Getting around in a foreign country can be a stressful trial to overcome—or it can be a piece of cake. Let’s make it easy, shall we? Hyperdia is a great place to start when you’re looking up fares, ride times and where to transfer. It’s also available on Apple or Android. By this time, you hopefully have either your JR Rail Pass or Suica card (or both) and can bypass purchasing a ticket, but if that’s not the case, it’s easy! Rather than trying to find your station on the dizzying map above, purchase the lowest priced ticket and adjust your fare after you’ve ridden the train—there’s a fare adjustment machine before you exit the ticket gate.
For some more great advice and tips on riding the train, check out these articles.
The Japanese Shinkansen trains are one of the fastest trains in the world and a unique Japanese experience in their own right. The bullet train is a great way to cross long distances in Japan and can be a sightseeing extravaganza. With the handy JR Rail Pass, you get free access (excluding the Nozomi and Mizuho trains). Otherwise, you’ll need to buy a ticket at either the ticket kiosk outside the gate or at the JR Ticket Office (Midori no Madoguchi). There are reserved tickets (“shitei-seki”) that are available for a small additiional fee, and non-reserved seats (“jiyuu-seki”). When booking your ticket, you’ll be able to select which type you want. Once you have a ticket in hand, it’s as easy as finding your car and seat number and lining up for the train!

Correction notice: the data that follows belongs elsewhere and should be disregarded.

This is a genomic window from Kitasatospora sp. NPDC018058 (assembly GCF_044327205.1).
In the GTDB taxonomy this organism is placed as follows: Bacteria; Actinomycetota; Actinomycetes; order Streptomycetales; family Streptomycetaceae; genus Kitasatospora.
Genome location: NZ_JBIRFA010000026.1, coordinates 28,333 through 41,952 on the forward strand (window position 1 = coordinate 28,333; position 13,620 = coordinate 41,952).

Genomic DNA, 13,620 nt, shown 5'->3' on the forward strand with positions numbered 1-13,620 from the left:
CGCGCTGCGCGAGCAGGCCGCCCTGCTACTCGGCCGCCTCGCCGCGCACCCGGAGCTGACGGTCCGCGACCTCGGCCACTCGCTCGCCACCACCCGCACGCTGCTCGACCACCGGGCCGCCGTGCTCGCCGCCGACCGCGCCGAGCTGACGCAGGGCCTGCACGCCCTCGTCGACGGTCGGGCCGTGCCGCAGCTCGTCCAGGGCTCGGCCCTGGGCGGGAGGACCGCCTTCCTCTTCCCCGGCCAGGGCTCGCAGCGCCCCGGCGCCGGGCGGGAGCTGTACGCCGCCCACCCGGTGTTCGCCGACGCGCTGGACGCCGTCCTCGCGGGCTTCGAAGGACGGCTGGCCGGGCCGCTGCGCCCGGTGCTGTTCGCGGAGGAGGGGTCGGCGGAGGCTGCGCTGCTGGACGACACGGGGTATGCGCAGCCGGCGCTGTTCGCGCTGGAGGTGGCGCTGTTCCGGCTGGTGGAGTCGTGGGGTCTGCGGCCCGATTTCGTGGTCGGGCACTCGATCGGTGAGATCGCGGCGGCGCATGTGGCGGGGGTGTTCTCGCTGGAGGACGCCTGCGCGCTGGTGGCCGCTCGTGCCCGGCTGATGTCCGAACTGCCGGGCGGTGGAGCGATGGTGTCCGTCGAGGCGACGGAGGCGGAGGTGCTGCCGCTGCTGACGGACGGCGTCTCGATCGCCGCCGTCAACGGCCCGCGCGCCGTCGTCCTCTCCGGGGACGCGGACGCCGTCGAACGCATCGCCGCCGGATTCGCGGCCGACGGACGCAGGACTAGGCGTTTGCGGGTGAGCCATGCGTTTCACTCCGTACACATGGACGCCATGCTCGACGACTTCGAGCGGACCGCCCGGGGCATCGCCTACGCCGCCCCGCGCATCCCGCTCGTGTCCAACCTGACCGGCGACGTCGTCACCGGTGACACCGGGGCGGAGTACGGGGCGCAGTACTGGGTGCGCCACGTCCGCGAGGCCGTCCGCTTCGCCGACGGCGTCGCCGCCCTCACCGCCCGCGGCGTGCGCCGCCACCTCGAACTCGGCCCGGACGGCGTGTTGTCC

You can also book Shinkansen tickets online, here.
Going to and from the airport can be a nightmare in any country, let alone one where you may not speak or read the language. Thankfully, these days, the airport has plenty of English signage to help you find your way. Aside from the usual flying and boarding guidelines, here are a few more tips:
And remember, as cool as your replica swords or ninja stars may be, on the way home they have to be stored in checked-in luggage.
Using a bike can actually save you both time and money, not to mention show you more sights than the inside of a train. In the big cities, it can be true that it’s faster (and more cost-effective) to walk one or two stops than to ride, but who wants to tire themselves out on vacation? Rental bicycles are easy to access in many cities, and some hotels and hostels even offer their own bicycles at an additional cost to guests. Having a bicycle at your disposal can give you more flexibility in your travel plans than you might find true of using public transportation, and it’s definitely eco-friendlier. Why not give cycling a go while you’re in Japan?
You’ll find more information on where to rent a bike over here.
Whenever you travel to a foreign country, it’s always a good idea to know a few phrases of the local language—things are no different in Japan. While many tourists have an image of Japanese people being fluent in English, you may find that they’re shy to speak up. Breaking the ice with a nice “Sumimasen” (Excuse me) can make all the difference.
Here’s a list of handy survival phrases that are easy to remember.
There is also a never-ending supply of translation programs and apps and electronic dictionaries if you’d like to choose that route. Google Translate is easy to use and available on Apple and Android.
Additionally, some restaurants have English menus and many have pictures. One recommendation though—if you have any allergies, know those words in Japanese so you can tell people about your allergy (arerugii).
You're ready to take on Japan! Go out there and have an adventure!